March 11, 2020

Winter Work on Hutton Creek Marsh Restoration Complete

For more information, contact:

  • Dan Cooper
  • RVCA Director of Conservation Lands
  • 613-692-3571 or 1-800-267-3504 ext. ext. 1124

ELIZABETHTOWN-KITLEY, March 11, 2020 – Winter restoration work on the Hutton Creek Marsh is now complete to the delight of the many dedicated partners who made the project possible.

This work completes Phase 2 of a long-term project to bring the provincially significant wetland near Lombardy back to a more natural, productive state. Over the years, the provincially significant wetland located near Lombardy had become a monoculture: choked and overgrown with cattails. Only 10 per cent of the marsh was open water which had negative impacts on its biology, ecology and hydrology.

Hutton Creek Marsh is an amazing sample of Ontario’s provincially significant wetlands. This 300-hectare marsh found upstream of the Motts Mills Berm is part of the much larger Otter Lake - Hutton Creek Wetland Complex which covers 722 hectares. Five individual wetlands make up a palustrine wetland complex, meaning there is a permanent flow of surface water into the wetland from various creeks and out below the Motts Mills Berm into Hutton Creek and on downstream to the Rideau River.

In 2015, the nearby Motts Mills Dam was decommissioned and replaced with an earthen berm. In 2017, the Rideau Valley Conservation Authority (RVCA) lowered local water levels to help staff study the wetland and determine the best way to address the crowded cattails. In 2019, work began to increase the open water features of the marsh. Crews looked to build 1.5 acres of open water ponds and add 500 metres of channels to help return the wetland to a healthier hemi-marsh state (50 per cent vegetation and 50 per cent open water).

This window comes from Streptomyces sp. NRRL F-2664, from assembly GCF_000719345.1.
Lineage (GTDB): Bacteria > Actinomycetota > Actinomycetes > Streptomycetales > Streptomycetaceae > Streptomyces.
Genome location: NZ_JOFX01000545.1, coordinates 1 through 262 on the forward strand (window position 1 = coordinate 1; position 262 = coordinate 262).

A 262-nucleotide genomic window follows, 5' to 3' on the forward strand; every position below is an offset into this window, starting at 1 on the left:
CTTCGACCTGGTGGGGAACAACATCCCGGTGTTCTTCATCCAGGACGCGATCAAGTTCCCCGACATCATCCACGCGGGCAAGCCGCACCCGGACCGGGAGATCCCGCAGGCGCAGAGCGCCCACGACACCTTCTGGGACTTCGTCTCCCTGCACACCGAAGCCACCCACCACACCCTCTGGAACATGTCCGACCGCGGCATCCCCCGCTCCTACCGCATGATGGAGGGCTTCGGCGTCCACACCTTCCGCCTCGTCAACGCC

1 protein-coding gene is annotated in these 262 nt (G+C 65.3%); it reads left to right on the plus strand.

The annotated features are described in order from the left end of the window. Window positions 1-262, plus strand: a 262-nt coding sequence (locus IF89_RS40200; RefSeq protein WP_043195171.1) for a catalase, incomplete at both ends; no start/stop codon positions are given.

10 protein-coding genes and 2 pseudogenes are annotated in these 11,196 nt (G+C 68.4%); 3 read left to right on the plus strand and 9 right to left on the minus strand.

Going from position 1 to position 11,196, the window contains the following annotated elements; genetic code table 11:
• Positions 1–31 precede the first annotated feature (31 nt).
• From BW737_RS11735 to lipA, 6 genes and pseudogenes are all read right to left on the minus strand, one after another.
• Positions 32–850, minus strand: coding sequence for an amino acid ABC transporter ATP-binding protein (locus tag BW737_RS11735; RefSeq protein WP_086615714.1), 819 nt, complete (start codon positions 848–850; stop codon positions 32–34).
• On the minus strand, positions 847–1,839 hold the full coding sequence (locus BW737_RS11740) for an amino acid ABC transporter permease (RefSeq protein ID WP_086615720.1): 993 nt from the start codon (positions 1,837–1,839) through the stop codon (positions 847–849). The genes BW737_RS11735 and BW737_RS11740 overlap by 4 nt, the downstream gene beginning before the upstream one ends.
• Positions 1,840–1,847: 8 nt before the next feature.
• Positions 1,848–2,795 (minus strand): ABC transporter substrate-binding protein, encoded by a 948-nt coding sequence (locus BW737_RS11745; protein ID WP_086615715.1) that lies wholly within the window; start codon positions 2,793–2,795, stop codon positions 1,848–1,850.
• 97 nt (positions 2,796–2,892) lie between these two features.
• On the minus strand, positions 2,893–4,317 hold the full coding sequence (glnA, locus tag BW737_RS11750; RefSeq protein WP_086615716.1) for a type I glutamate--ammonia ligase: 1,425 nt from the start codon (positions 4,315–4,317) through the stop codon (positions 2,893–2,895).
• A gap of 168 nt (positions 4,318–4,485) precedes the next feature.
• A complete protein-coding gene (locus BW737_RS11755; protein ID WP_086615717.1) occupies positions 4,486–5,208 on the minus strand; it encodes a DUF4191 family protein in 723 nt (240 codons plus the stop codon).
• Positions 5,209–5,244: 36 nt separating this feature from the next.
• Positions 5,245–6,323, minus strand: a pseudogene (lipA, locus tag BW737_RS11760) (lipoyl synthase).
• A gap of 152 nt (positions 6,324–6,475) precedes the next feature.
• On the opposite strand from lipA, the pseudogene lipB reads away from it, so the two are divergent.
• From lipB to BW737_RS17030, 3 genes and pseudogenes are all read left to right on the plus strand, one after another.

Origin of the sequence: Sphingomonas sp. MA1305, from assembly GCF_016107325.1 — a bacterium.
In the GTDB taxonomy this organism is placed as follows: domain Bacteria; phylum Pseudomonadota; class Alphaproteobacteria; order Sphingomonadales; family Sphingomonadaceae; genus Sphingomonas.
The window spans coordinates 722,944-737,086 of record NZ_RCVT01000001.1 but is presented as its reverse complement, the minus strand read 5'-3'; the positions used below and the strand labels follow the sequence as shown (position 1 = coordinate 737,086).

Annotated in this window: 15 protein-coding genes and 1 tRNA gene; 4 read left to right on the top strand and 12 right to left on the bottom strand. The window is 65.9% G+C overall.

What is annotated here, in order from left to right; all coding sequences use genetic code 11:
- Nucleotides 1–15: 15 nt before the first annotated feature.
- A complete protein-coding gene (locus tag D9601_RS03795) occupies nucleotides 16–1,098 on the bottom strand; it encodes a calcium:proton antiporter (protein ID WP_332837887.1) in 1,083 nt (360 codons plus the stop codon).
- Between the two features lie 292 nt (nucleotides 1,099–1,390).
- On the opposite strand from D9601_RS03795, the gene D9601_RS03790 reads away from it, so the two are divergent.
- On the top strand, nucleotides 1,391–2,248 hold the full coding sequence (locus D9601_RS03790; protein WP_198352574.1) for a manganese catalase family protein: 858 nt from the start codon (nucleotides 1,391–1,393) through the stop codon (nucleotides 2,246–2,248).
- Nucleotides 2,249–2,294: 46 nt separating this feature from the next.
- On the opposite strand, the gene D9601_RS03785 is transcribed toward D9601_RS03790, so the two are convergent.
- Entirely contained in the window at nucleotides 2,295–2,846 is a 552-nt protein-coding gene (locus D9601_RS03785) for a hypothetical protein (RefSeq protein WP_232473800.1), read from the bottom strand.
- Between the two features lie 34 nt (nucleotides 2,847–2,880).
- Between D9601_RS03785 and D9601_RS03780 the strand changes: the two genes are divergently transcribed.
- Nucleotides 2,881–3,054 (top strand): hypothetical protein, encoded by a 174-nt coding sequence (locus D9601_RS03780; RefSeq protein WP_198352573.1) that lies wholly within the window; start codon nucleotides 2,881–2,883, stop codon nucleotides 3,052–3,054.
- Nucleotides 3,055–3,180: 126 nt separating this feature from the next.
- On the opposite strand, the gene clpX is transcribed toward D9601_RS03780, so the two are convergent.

These improvements will support increased diversity for various plants, mammals, birds, reptiles, amphibians and turtles. This healthier water-to-vegetation ratio is also ideal for waterfowl. Creating more open water will also restore local access for paddling and hunting. It is hoped that the diversity and abundance of species will return to what was in the 1970s and 1980s.

Some final work will be done this in the coming months to add habitat structures, distribute vegetation seeds and plant water-loving shrubs at the construction site.

Special thanks to the dedicated group of local stakeholders and funders who made this project possible including Ducks Unlimited Canada, Leeds and Grenville Stewardship Council, Ontario Federation of Anglers and Hunters Zone F, the United Counties of Leeds and Grenville (UCLG), Wildlife Habitat Canada, Rideau Valley Conservation Authority and the Rideau Valley Conservation Foundation.

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